Ugh! I'm so full, I can't breathe!" says Rose as she finishes her cheeseburger. "And I've got to lose weight. ... I think I'll have the crème brûlée." Across the table, her oncologist friend, Linda, lights up, handling the stress of treating cancer patients by smoking like a chimney. Meanwhile Barb is complaining about her 27-year-old son, Randy. "If he doesn't get a job and move out soon," she says, "I don't know what I'll do." Rose and Linda know what Barb will do—she'll keep cooking and cleaning for Randy until she dies of old age.

In their book The Knowing-Doing Gap: How Smart Companies Turn Knowledge into Action, authors Jeffrey Pfeffer and Robert I. Sutton discuss why our actions often don't match our ideals, and what we can do about it. Although the authors' research is drawn from the corporate world, I read the book as a self-help guide, looking for ways to stop perpetuating behavior I know is bad for me: postponing work, playing addictive computer games, eating hotel minibar food that hardens my arteries and costs more than its weight in enriched uranium. If you're a cognitive dissonance sufferer like Rose, Linda, Barbara, and me, try these dos and don'ts that I've adapted from Messrs. Pfeffer and Sutton for closing the knowing-doing gap:

Don't Substitute Talk For Action

Mike calls me every few weeks to say, "I need to talk to you about my girlfriend. I've been talking to a lot of her friends, and we should talk about what they've been talking about. Maybe she and I should come talk to you together."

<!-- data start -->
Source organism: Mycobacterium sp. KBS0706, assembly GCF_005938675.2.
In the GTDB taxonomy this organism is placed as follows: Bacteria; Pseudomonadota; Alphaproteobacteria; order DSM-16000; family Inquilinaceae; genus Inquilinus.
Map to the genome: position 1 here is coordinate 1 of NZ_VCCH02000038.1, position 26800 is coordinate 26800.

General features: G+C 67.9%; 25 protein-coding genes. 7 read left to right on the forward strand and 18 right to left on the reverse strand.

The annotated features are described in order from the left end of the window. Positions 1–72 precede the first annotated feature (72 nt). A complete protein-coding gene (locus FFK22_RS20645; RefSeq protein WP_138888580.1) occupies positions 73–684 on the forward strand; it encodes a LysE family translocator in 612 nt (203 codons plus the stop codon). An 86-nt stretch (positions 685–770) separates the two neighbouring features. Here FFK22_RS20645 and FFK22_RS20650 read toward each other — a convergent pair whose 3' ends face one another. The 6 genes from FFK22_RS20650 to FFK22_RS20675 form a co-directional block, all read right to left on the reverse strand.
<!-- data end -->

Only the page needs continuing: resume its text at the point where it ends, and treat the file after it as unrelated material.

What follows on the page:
Talk, talk, talk. Mike is tolerating his awful relationship by creating storms of verbiage that make him think he and his girlfriend are making progress, even though they aren't. He's not alone. Substituting talk for action is perhaps the most common way we fall into the knowing-doing gap. Many corporate teams spend so much time creating strategies and mission statements, they don't actually implement anything. The same goes for individuals. We plan, consider, discuss, brood—and count the word-spinning hours as "action." We think we're working toward our goals when in fact we're spinning our wheels.

Do Hit Your Mute Button

If you're not sure whether you're in danger of talking your dreams to death, try something for me. Today, whenever you mutter your usual reminders about cleaning the closet, learning to tango, or finding a new job/boyfriend/oven thermometer, make a note of it on a piece of paper. At the end of the day, read over your list and ask yourself, "Did I do anything that created a measurable change toward each goal?" If not, you're substituting words for action. You can close the knowing-doing gap only by focusing on observable change—not plans, comments, or excuses. You don't have to build Rome in a day; small tweaks are more sustainable, and thus more effective, than attempts at total revolution.


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